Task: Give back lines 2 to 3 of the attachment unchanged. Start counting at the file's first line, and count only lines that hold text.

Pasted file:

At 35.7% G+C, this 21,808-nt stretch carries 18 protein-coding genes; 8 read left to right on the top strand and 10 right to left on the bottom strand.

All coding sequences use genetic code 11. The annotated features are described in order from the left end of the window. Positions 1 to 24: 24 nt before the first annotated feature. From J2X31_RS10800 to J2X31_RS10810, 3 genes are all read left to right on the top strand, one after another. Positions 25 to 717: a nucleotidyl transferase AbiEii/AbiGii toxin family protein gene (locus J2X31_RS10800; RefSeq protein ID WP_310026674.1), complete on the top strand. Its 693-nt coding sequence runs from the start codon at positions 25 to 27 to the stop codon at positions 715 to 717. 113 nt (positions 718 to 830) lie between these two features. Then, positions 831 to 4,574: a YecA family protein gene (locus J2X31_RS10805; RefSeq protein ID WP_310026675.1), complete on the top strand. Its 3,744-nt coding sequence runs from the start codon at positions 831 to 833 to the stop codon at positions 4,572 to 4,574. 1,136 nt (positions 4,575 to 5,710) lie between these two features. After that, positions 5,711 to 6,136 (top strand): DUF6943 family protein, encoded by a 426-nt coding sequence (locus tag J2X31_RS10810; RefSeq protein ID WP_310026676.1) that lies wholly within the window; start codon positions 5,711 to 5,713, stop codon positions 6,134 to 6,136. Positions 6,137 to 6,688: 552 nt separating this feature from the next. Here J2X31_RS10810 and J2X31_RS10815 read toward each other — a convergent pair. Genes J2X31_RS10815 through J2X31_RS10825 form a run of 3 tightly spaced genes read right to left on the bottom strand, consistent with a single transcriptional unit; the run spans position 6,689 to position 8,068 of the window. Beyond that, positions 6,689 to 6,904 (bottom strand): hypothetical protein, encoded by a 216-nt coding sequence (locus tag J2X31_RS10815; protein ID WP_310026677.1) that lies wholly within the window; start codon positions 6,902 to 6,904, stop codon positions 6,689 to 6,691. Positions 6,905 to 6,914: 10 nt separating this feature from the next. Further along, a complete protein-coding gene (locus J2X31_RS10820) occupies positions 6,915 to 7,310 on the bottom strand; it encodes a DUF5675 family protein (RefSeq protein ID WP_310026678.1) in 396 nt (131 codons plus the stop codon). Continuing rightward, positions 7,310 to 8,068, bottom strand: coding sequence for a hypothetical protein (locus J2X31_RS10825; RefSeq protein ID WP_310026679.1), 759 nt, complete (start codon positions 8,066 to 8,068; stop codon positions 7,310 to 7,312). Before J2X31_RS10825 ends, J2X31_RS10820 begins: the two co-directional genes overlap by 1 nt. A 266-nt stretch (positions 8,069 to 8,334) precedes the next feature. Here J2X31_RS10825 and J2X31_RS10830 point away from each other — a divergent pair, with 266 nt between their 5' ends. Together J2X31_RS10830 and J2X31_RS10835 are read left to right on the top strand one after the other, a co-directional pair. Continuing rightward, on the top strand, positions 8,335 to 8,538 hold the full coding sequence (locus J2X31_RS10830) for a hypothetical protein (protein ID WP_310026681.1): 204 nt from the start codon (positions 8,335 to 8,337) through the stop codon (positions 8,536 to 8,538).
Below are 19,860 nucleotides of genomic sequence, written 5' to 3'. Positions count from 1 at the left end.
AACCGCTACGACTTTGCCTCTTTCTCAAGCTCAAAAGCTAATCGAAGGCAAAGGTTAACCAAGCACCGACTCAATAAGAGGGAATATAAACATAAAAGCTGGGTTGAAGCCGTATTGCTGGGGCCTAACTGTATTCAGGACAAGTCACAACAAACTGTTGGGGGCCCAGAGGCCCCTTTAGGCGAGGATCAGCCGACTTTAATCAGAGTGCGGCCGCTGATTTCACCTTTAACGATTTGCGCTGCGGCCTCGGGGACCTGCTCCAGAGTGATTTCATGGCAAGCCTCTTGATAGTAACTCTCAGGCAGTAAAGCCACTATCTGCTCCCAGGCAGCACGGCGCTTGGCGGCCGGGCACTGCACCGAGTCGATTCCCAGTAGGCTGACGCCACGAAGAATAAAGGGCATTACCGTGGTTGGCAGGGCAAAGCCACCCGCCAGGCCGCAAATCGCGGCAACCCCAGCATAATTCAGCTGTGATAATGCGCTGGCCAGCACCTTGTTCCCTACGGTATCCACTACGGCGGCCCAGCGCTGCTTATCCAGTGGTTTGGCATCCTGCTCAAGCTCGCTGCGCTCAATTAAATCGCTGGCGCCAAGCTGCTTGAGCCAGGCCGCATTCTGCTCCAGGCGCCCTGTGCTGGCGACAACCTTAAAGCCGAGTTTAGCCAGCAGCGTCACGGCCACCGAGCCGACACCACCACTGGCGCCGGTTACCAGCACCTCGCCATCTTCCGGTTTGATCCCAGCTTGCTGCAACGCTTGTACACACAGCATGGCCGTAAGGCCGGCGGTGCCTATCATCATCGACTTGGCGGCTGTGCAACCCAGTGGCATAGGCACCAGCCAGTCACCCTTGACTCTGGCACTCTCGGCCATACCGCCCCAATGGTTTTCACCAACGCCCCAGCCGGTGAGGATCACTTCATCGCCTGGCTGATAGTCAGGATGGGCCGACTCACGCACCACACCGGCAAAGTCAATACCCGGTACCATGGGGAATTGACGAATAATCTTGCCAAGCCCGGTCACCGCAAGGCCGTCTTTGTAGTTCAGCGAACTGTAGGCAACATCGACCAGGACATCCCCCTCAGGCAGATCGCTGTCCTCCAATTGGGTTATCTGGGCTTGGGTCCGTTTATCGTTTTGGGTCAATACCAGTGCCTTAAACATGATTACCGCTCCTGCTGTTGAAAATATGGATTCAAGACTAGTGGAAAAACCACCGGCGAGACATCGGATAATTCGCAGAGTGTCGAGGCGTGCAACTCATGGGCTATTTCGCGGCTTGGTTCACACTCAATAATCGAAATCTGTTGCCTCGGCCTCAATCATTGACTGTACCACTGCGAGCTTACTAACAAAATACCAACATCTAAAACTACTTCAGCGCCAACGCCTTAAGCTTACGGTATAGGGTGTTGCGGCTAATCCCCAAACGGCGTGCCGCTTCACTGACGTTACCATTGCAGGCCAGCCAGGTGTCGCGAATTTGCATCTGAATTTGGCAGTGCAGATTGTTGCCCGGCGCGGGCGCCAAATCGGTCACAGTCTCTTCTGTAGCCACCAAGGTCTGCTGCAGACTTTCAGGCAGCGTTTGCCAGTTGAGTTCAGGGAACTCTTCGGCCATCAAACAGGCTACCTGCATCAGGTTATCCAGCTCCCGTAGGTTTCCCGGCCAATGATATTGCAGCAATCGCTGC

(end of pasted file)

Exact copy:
All coding sequences use genetic code 11. The annotated features are described in order from the left end of the window. Positions 1 to 24: 24 nt before the first annotated feature. From J2X31_RS10800 to J2X31_RS10810, 3 genes are all read left to right on the top strand, one after another. Positions 25 to 717: a nucleotidyl transferase AbiEii/AbiGii toxin family protein gene (locus J2X31_RS10800; RefSeq protein ID WP_310026674.1), complete on the top strand. Its 693-nt coding sequence runs from the start codon at positions 25 to 27 to the stop codon at positions 715 to 717. 113 nt (positions 718 to 830) lie between these two features. Then, positions 831 to 4,574: a YecA family protein gene (locus J2X31_RS10805; RefSeq protein ID WP_310026675.1), complete on the top strand. Its 3,744-nt coding sequence runs from the start codon at positions 831 to 833 to the stop codon at positions 4,572 to 4,574. 1,136 nt (positions 4,575 to 5,710) lie between these two features. After that, positions 5,711 to 6,136 (top strand): DUF6943 family protein, encoded by a 426-nt coding sequence (locus tag J2X31_RS10810; RefSeq protein ID WP_310026676.1) that lies wholly within the window; start codon positions 5,711 to 5,713, stop codon positions 6,134 to 6,136. Positions 6,137 to 6,688: 552 nt separating this feature from the next. Here J2X31_RS10810 and J2X31_RS10815 read toward each other — a convergent pair. Genes J2X31_RS10815 through J2X31_RS10825 form a run of 3 tightly spaced genes read right to left on the bottom strand, consistent with a single transcriptional unit; the run spans position 6,689 to position 8,068 of the window. Beyond that, positions 6,689 to 6,904 (bottom strand): hypothetical protein, encoded by a 216-nt coding sequence (locus tag J2X31_RS10815; protein ID WP_310026677.1) that lies wholly within the window; start codon positions 6,902 to 6,904, stop codon positions 6,689 to 6,691. Positions 6,905 to 6,914: 10 nt separating this feature from the next. Further along, a complete protein-coding gene (locus J2X31_RS10820) occupies positions 6,915 to 7,310 on the bottom strand; it encodes a DUF5675 family protein (RefSeq protein ID WP_310026678.1) in 396 nt (131 codons plus the stop codon). Continuing rightward, positions 7,310 to 8,068, bottom strand: coding sequence for a hypothetical protein (locus J2X31_RS10825; RefSeq protein ID WP_310026679.1), 759 nt, complete (start codon positions 8,066 to 8,068; stop codon positions 7,310 to 7,312). Before J2X31_RS10825 ends, J2X31_RS10820 begins: the two co-directional genes overlap by 1 nt. A 266-nt stretch (positions 8,069 to 8,334) precedes the next feature. Here J2X31_RS10825 and J2X31_RS10830 point away from each other — a divergent pair, with 266 nt between their 5' ends. Together J2X31_RS10830 and J2X31_RS10835 are read left to right on the top strand one after the other, a co-directional pair. Continuing rightward, on the top strand, positions 8,335 to 8,538 hold the full coding sequence (locus J2X31_RS10830) for a hypothetical protein (protein ID WP_310026681.1): 204 nt from the start codon (positions 8,335 to 8,337) through the stop codon (positions 8,536 to 8,538).
Below are 19,860 nucleotides of genomic sequence, written 5' to 3'. Positions count from 1 at the left end.